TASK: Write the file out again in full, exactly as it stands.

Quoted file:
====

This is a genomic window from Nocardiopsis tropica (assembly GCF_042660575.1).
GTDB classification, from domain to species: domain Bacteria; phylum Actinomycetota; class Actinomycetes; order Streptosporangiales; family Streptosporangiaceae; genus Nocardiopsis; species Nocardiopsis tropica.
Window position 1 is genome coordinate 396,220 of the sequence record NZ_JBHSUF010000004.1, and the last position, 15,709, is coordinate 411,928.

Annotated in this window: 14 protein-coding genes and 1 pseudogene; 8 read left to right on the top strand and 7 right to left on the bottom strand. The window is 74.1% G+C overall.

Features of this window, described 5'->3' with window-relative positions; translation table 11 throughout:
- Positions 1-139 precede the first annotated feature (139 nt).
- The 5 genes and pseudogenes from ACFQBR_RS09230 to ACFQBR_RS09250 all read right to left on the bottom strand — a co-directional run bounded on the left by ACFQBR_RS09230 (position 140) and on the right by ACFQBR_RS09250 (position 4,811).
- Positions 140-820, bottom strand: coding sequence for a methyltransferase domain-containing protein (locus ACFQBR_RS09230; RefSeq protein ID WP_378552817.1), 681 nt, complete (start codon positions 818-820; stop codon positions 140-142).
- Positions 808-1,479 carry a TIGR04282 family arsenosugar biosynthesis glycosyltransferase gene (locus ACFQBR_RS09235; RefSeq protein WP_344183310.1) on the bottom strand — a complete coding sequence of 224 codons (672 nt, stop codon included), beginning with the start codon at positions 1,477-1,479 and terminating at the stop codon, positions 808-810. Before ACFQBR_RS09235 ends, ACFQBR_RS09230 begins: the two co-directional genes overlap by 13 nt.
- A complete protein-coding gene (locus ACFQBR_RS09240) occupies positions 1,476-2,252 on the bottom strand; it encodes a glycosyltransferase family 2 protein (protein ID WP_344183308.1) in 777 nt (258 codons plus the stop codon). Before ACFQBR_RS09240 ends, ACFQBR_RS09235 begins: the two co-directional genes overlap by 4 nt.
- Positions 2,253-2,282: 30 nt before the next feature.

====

This is a genomic window from Nocardiopsis tropica (assembly GCF_042660575.1).
GTDB classification, from domain to species: domain Bacteria; phylum Actinomycetota; class Actinomycetes; order Streptosporangiales; family Streptosporangiaceae; genus Nocardiopsis; species Nocardiopsis tropica.
Window position 1 is genome coordinate 396,220 of the sequence record NZ_JBHSUF010000004.1, and the last position, 15,709, is coordinate 411,928.

Annotated in this window: 14 protein-coding genes and 1 pseudogene; 8 read left to right on the top strand and 7 right to left on the bottom strand. The window is 74.1% G+C overall.

Features of this window, described 5'->3' with window-relative positions; translation table 11 throughout:
- Positions 1-139 precede the first annotated feature (139 nt).
- The 5 genes and pseudogenes from ACFQBR_RS09230 to ACFQBR_RS09250 all read right to left on the bottom strand — a co-directional run bounded on the left by ACFQBR_RS09230 (position 140) and on the right by ACFQBR_RS09250 (position 4,811).
- Positions 140-820, bottom strand: coding sequence for a methyltransferase domain-containing protein (locus ACFQBR_RS09230; RefSeq protein ID WP_378552817.1), 681 nt, complete (start codon positions 818-820; stop codon positions 140-142).
- Positions 808-1,479 carry a TIGR04282 family arsenosugar biosynthesis glycosyltransferase gene (locus ACFQBR_RS09235; RefSeq protein WP_344183310.1) on the bottom strand — a complete coding sequence of 224 codons (672 nt, stop codon included), beginning with the start codon at positions 1,477-1,479 and terminating at the stop codon, positions 808-810. Before ACFQBR_RS09235 ends, ACFQBR_RS09230 begins: the two co-directional genes overlap by 13 nt.
- A complete protein-coding gene (locus ACFQBR_RS09240) occupies positions 1,476-2,252 on the bottom strand; it encodes a glycosyltransferase family 2 protein (protein ID WP_344183308.1) in 777 nt (258 codons plus the stop codon). Before ACFQBR_RS09240 ends, ACFQBR_RS09235 begins: the two co-directional genes overlap by 4 nt.
- Positions 2,253-2,282: 30 nt before the next feature.